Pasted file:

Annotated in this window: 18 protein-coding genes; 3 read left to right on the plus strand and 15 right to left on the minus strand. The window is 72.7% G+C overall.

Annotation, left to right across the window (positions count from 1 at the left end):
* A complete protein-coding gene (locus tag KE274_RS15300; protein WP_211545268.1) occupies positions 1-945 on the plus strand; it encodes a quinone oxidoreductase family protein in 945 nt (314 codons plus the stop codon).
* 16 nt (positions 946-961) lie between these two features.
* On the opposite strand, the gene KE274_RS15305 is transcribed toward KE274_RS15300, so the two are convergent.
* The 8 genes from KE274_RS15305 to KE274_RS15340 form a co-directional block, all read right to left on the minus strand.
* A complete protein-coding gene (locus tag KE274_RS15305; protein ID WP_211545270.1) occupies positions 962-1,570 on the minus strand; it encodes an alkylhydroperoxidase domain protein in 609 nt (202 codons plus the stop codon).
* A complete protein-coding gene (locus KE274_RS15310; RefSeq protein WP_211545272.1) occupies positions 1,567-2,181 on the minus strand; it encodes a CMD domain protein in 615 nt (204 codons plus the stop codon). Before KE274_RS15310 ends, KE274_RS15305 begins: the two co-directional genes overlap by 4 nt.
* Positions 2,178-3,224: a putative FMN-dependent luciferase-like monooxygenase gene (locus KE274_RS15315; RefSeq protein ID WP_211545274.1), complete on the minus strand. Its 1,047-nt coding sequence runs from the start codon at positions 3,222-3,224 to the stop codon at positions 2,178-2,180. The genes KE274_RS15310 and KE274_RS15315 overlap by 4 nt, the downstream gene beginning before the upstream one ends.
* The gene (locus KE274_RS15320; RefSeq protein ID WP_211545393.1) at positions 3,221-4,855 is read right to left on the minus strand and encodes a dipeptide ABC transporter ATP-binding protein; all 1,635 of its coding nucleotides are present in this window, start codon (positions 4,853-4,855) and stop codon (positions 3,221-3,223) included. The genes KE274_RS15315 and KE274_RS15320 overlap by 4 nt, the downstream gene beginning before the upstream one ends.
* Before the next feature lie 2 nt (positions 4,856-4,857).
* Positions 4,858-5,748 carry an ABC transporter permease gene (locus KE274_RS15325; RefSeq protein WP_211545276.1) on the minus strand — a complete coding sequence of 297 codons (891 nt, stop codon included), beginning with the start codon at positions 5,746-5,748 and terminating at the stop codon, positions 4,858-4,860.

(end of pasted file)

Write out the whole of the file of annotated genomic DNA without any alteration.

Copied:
Annotated in this window: 18 protein-coding genes; 3 read left to right on the plus strand and 15 right to left on the minus strand. The window is 72.7% G+C overall.

Annotation, left to right across the window (positions count from 1 at the left end):
* A complete protein-coding gene (locus tag KE274_RS15300; protein WP_211545268.1) occupies positions 1-945 on the plus strand; it encodes a quinone oxidoreductase family protein in 945 nt (314 codons plus the stop codon).
* 16 nt (positions 946-961) lie between these two features.
* On the opposite strand, the gene KE274_RS15305 is transcribed toward KE274_RS15300, so the two are convergent.
* The 8 genes from KE274_RS15305 to KE274_RS15340 form a co-directional block, all read right to left on the minus strand.
* A complete protein-coding gene (locus tag KE274_RS15305; protein ID WP_211545270.1) occupies positions 962-1,570 on the minus strand; it encodes an alkylhydroperoxidase domain protein in 609 nt (202 codons plus the stop codon).
* A complete protein-coding gene (locus KE274_RS15310; RefSeq protein WP_211545272.1) occupies positions 1,567-2,181 on the minus strand; it encodes a CMD domain protein in 615 nt (204 codons plus the stop codon). Before KE274_RS15310 ends, KE274_RS15305 begins: the two co-directional genes overlap by 4 nt.
* Positions 2,178-3,224: a putative FMN-dependent luciferase-like monooxygenase gene (locus KE274_RS15315; RefSeq protein ID WP_211545274.1), complete on the minus strand. Its 1,047-nt coding sequence runs from the start codon at positions 3,222-3,224 to the stop codon at positions 2,178-2,180. The genes KE274_RS15310 and KE274_RS15315 overlap by 4 nt, the downstream gene beginning before the upstream one ends.
* The gene (locus KE274_RS15320; RefSeq protein ID WP_211545393.1) at positions 3,221-4,855 is read right to left on the minus strand and encodes a dipeptide ABC transporter ATP-binding protein; all 1,635 of its coding nucleotides are present in this window, start codon (positions 4,853-4,855) and stop codon (positions 3,221-3,223) included. The genes KE274_RS15315 and KE274_RS15320 overlap by 4 nt, the downstream gene beginning before the upstream one ends.
* Before the next feature lie 2 nt (positions 4,856-4,857).
* Positions 4,858-5,748 carry an ABC transporter permease gene (locus KE274_RS15325; RefSeq protein WP_211545276.1) on the minus strand — a complete coding sequence of 297 codons (891 nt, stop codon included), beginning with the start codon at positions 5,746-5,748 and terminating at the stop codon, positions 4,858-4,860.